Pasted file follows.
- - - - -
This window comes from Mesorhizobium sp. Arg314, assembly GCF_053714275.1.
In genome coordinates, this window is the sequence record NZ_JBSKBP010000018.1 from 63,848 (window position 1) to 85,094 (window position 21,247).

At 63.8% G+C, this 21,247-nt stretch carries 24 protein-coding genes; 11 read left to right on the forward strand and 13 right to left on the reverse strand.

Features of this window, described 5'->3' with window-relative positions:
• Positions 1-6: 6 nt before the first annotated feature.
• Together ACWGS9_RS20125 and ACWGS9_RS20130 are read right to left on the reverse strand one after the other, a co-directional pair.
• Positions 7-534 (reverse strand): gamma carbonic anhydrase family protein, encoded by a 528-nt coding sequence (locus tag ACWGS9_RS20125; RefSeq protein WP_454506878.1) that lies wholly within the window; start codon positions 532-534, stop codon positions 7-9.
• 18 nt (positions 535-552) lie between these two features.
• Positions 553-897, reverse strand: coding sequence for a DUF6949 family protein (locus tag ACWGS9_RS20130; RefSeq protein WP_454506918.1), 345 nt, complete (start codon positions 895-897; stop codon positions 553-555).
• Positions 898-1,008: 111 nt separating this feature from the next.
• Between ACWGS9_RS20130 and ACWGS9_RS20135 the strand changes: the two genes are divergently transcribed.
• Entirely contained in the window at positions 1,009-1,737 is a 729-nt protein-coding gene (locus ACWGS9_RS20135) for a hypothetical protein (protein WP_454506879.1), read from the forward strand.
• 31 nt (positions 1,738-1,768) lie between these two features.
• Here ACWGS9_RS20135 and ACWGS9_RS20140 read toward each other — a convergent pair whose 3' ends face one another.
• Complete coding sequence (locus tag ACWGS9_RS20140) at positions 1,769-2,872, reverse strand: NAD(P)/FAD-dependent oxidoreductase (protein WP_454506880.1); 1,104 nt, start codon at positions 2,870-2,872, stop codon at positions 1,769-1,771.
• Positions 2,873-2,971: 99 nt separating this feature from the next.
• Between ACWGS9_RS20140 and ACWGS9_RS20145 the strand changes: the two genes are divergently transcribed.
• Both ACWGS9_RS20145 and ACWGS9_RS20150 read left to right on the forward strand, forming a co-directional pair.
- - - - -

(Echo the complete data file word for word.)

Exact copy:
This window comes from Mesorhizobium sp. Arg314, assembly GCF_053714275.1.
In genome coordinates, this window is the sequence record NZ_JBSKBP010000018.1 from 63,848 (window position 1) to 85,094 (window position 21,247).

At 63.8% G+C, this 21,247-nt stretch carries 24 protein-coding genes; 11 read left to right on the forward strand and 13 right to left on the reverse strand.

Features of this window, described 5'->3' with window-relative positions:
• Positions 1-6: 6 nt before the first annotated feature.
• Together ACWGS9_RS20125 and ACWGS9_RS20130 are read right to left on the reverse strand one after the other, a co-directional pair.
• Positions 7-534 (reverse strand): gamma carbonic anhydrase family protein, encoded by a 528-nt coding sequence (locus tag ACWGS9_RS20125; RefSeq protein WP_454506878.1) that lies wholly within the window; start codon positions 532-534, stop codon positions 7-9.
• 18 nt (positions 535-552) lie between these two features.
• Positions 553-897, reverse strand: coding sequence for a DUF6949 family protein (locus tag ACWGS9_RS20130; RefSeq protein WP_454506918.1), 345 nt, complete (start codon positions 895-897; stop codon positions 553-555).
• Positions 898-1,008: 111 nt separating this feature from the next.
• Between ACWGS9_RS20130 and ACWGS9_RS20135 the strand changes: the two genes are divergently transcribed.
• Entirely contained in the window at positions 1,009-1,737 is a 729-nt protein-coding gene (locus ACWGS9_RS20135) for a hypothetical protein (protein WP_454506879.1), read from the forward strand.
• 31 nt (positions 1,738-1,768) lie between these two features.
• Here ACWGS9_RS20135 and ACWGS9_RS20140 read toward each other — a convergent pair whose 3' ends face one another.
• Complete coding sequence (locus tag ACWGS9_RS20140) at positions 1,769-2,872, reverse strand: NAD(P)/FAD-dependent oxidoreductase (protein WP_454506880.1); 1,104 nt, start codon at positions 2,870-2,872, stop codon at positions 1,769-1,771.
• Positions 2,873-2,971: 99 nt separating this feature from the next.
• Between ACWGS9_RS20140 and ACWGS9_RS20145 the strand changes: the two genes are divergently transcribed.
• Both ACWGS9_RS20145 and ACWGS9_RS20150 read left to right on the forward strand, forming a co-directional pair.